Prevalence of thromboembolic disease including superior vena cava and brachiocephalic veins

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Clinical and Applied Thrombosis/Hemostasis, vol.11, no.2, pp.183-189, 2005 (Journal Indexed in SCI Expanded) identifier identifier identifier

  • Publication Type: Article / Article
  • Volume: 11 Issue: 2
  • Publication Date: 2005
  • Doi Number: 10.1177/107602960501100207
  • Title of Journal : Clinical and Applied Thrombosis/Hemostasis
  • Page Numbers: pp.183-189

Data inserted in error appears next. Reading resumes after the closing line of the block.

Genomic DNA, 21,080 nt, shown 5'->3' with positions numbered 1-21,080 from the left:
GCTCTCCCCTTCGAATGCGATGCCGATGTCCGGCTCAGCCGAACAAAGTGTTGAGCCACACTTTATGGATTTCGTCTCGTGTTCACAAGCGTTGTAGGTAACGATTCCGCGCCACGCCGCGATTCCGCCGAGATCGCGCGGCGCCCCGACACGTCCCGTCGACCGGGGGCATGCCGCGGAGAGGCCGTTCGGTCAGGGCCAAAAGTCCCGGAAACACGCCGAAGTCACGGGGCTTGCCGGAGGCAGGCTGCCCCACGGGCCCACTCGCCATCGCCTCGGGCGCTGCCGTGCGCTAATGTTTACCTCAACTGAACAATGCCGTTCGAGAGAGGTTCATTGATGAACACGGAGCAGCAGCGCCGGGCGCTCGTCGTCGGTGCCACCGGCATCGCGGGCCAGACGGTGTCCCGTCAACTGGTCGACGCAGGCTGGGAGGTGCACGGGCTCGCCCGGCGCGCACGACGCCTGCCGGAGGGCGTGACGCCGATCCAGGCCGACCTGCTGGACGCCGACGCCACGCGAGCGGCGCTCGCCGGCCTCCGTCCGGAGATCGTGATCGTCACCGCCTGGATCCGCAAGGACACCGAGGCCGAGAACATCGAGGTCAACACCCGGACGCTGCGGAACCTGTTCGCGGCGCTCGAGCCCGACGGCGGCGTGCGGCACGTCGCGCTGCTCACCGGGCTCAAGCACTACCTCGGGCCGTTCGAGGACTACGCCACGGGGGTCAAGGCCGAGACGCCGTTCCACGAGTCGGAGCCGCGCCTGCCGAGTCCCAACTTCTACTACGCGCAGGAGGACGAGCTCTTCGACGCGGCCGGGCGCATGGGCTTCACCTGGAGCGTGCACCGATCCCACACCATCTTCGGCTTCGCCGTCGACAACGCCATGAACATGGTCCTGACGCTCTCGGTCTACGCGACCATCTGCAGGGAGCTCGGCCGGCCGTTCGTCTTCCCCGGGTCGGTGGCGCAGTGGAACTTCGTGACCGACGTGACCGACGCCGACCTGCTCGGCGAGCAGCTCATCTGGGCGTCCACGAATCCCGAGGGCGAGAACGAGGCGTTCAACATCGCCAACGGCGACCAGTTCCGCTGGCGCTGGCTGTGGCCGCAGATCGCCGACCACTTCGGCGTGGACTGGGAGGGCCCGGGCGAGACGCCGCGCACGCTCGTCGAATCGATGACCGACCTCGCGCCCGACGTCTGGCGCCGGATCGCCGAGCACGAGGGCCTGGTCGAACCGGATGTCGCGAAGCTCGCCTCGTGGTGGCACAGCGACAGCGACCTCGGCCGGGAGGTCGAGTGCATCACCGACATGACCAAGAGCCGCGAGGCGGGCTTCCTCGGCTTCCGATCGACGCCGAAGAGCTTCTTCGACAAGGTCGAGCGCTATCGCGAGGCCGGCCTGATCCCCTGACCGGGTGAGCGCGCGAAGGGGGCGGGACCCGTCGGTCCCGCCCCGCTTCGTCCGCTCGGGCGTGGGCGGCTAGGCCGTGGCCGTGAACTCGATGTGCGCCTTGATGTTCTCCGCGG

Thrombosis of the brachiocephalic veins or superior vena cava (SVC) is rare. This study was conducted to determine the prevalence and characteristics of thrombosis of brachiocephalic veins and SVC, and its association with symptomatic pulmonary embolism (PE). The prevalence of thrombosis involving the brachiocephalic veins and SVC was evaluated retrospectively at a university hospital during the 3-year period. Patients were identified by hospital records and review of computer-generated lists of of all venograms, contrast-enhanced chest computed tomography, and magnetic resonance angiograms of the upper extremity and SVC. Thrombosis of the brachiocephalic veins and SVC was diagnosed in 33 (0.03%) of 100,942 patients of all ages [(32 of 70,751 adult patients ≥ 20 years; 0.04%)]. Twenty-three (70%) patients initially had secondary thrombosis with multiple risk factors: associated with malignancy in 14 (42%) patients, chronic disorders in 13 (39%) patients, central venous lines (CVL) and peripheral venous lines (PVL) in 9 (27%) patients, and thrombophilia in 10 (38%) of 26 patients. Swelling of the arm, head, and neck was present in 32 (97%) patients. Symptomatic PE developed before thrombosis being treated in 12 (36%) patients. All patients except eight (three, thrombolytic; five, thrombectomy) received anticoagulant therapy. Thrombosis of the SVC and brachiocephalic veins is an uncommon but serious complication in patients with malignancy, chronic disorders, CVL, PVL, and thrombophilia. Because it is important clinical problem with frequent PE, the patients with appropriate clinical findings should be diagnosed early with imaging tests and treated with anticoagulant drugs. ©2005 Westminster Publications, Inc.